Advent: The Season of Complexity

By Rev. Becky Brown | 2022-12-02 | 4 min read

We are just beginning to get our feet wet in the Advent Season. The anticipation of the season is already upon us, and the planning for all the festivities is well under way. The swirl or whirlwind of the season is just beginning, and many of us are simply trying to get our bearings. In a season of more, we often are told (by the church, by the Bible, by theological thinkers) that we should, indeed, be doing less. We should be making room, instead of filling rooms. We should be creating space for Jesus, yet we often find ourselves carving out just enough space to fit Jesus into our carefully orchestrated busy-ness. The struggle is real.

As I reflect on this reality, I wonder if the complexity of our modern-day Advent season really is that far away from the original one. Sure, there are clear differences – Mary and Joseph were not worried about being able to afford gifts for their family, weren’t anxiously scrolling the Black Friday and Cyber Monday sales to make the season even brighter for those they love, and they weren’t stressed about what they should wear to the ugly sweater Christmas party, or one that encourages the guest list to show up in “festive attire.” Yet, I wonder if the lives of Mary and Joseph, of Elizabeth and Zechariah were not also wrought with complexity, contradiction, and their own version of holy chaos.

Think about it. Mary and Joseph were caught up in the juxtaposition of added stress and distraction while encountering God on holy ground. Anticipation of Jesus’ birth was not an idle game. Mary and Joseph were tasked with the reality of coming to terms with the fact that Mary would bear God’s son, and that Joseph would serve as his father on Earth. They were just truly beginning their relationship, were already dealing with difficult realities, and the family stress must have been quite the load to bear. After Mary’s visitation from the angel, she went to stay with her cousin Elizabeth for 3 months. I can only imagine the coordination that took to leave her household, where she undoubtedly contributed to the daily chores, so that she could go and find comfort in her cousin’s company while she came to terms with her holy task. Meanwhile, Joseph was enduring the process of discovering what to do with Mary, since she was with child and the child was not his. Joseph went through his fair share of strife, and then upon making up his mind, needed to gather Mary and pack them up so they could go to Bethlehem for the census. This was a major journey, and required planning and coordination – especially because Mary was pregnant and the baby would be arriving soon. Once they arrived in town to fulfill their civic duties, the reality sunk in that they didn’t really have any place to stay while their due diligence was in process. The Christmas story is also full of stress, anxiety, heart to heart family conversations, added responsibility and questionable expectations, and holiday travel. Sounds familiar.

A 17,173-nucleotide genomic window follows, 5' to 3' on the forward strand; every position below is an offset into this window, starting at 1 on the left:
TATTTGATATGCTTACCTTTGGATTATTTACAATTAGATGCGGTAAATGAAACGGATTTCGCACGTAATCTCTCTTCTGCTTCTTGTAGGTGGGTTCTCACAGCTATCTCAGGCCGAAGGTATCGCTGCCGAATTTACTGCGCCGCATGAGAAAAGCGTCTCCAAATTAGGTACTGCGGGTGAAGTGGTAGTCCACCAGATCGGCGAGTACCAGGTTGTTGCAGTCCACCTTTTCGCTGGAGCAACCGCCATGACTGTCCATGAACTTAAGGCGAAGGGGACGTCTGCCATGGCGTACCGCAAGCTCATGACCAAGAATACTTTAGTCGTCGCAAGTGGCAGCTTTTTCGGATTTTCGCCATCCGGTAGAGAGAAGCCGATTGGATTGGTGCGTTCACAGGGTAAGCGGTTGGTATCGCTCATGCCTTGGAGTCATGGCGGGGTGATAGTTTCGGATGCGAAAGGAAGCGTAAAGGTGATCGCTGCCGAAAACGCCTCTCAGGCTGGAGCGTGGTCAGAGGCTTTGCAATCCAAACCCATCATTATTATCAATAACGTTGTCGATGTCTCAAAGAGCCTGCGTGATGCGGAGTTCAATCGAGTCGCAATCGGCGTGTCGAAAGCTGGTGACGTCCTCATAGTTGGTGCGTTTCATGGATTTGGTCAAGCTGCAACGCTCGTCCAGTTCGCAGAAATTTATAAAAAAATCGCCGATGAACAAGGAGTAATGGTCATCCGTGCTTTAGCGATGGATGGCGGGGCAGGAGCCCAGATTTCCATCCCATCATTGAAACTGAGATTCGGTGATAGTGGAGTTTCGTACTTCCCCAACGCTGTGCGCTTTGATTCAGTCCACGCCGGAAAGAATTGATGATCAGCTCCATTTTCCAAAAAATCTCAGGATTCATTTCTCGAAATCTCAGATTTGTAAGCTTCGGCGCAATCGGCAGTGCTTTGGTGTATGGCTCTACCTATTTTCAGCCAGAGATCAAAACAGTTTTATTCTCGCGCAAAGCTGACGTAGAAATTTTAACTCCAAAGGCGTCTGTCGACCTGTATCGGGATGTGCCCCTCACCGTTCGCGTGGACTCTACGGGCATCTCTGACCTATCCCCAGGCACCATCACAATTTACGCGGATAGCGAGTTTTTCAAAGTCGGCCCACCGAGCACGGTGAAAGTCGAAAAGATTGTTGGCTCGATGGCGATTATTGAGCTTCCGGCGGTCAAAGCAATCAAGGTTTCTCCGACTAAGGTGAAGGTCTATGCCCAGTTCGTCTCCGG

Yet, in the midst of all that was occurring, Mary and Joseph continued to share with one another about their encounters with the living God. They leaned into those difficult conversations, and trusted that God would pull them through. They were sustained by glimpses of the divine, the lingering glow of angel encounters, and the encouragement of other faithful followers on the journey. I take comfort in this truth during this complex season. May we also cling to those bright spots of holy encounters as we attempt to suspend time to connect to the divine breath of God among us.

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